It's ironic, really. The government raises foreign direct investment (FDI) limits in various sectors, and in the two days after that, instead of a flood of dollars coming in, projects worth Rs 80,000 crores have been shelved, with Posco, the South Korean giant, and steel-maker Arcelor-Mittal calling it quits.
The economy struggling and the rupee weakening may have forced the central government into action, but the fate of many big infrastructure projects in India is in the hands of other powers: the state of the world economy and state governments, to name a few. Yong Won Yoon, Chairman of Posco, touched on two such factors in his statement. "With the given market conditions and significant delay in acquiring the required land in Gadag, we have decided to close our proposed steel plant in Karnataka," he said.
Demand for steel from the world's largest consumer, China, has fallen from the heights of 2010, when many of these projects were signed. Commodity prices were booming at the time. Given today's growth scenario, internal reviews on the viability of such major investments is natural. And for many companies such as Posco, the maths just doesn't add up anymore.
Add to that the state government machinery in many of the mineral-rich states such as Jharkhand, Odisha and Bihar. While they play a critical role in facilitating these projects, the states simply lack the capacity to cut through the red tape. Frustrated by such delays, investors have begun to question whether it is worth it.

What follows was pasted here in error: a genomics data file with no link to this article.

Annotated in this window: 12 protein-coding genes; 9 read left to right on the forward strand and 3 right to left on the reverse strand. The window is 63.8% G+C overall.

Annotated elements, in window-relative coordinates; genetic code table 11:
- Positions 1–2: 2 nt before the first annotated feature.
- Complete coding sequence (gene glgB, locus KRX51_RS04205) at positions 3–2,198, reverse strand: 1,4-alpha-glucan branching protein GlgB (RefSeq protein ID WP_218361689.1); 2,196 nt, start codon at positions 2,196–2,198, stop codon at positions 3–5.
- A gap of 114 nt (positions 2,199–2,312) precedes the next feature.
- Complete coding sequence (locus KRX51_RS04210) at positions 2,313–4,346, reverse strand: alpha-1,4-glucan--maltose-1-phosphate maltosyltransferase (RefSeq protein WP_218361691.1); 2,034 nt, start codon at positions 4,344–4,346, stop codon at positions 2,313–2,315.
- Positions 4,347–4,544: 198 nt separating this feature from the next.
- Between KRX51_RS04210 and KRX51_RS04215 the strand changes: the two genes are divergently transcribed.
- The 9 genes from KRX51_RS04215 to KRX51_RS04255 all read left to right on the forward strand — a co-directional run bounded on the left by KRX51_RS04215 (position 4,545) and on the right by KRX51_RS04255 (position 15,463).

Though the hurdles are many, one of the biggest and most controversial is land acquisition. And not just for foreign companies. Just ask Ratan Tata about the Singur affair. Vedanta's $9 billion investment aluminium project has been marred by the acquisition battle in the Niyamgiri hills of Odisha. Reaching a balance between the rights of land owners and needs of companies has so far eluded policymakers.
“Raising FDI caps alongwith streamlining the approval process and ironing-out stringent and complicated procedural matters is required,’ said Mr Chandrajit Banerjee, Director General, Confederation of Indian Industry, stressing that fixing the investment climate requires a multi-pronged approach which goes beyond tinkering with FDI limits. “Recent amendments to policies and tax structures, some retrospective, have detracted investors and are somewhat responsible for the slump in FDI inflows. A stable and predictable policy regime is essential to attract continuous investment flows,” he added.
Political instability: With the Central government relying on regional political parties for support in a shaky coalition, economics sometimes takes a back seat. Add to it corrupt and inefficient bureaucracy, and the poor accountability of politicians.
Infrastructure: The weakest link. Power cuts remain daily events, and transporting goods takes weeks. This bottleneck discourages foreign investors from putting their money in India.
Government regulations: The government has sent mixed signals to investors by changing it tax and tariff policies without notice. The retrospective tax amendment brought in the 2012 budget, and successive flip-flops, hurt investor sentiment.
Labour laws: Inflexibility in retrenchment policies has been a perennial sticking point.
Corruption: India is afflicted with a crisis in governance. Complex approval systems have made giving project clearances a fertile groud for corruption.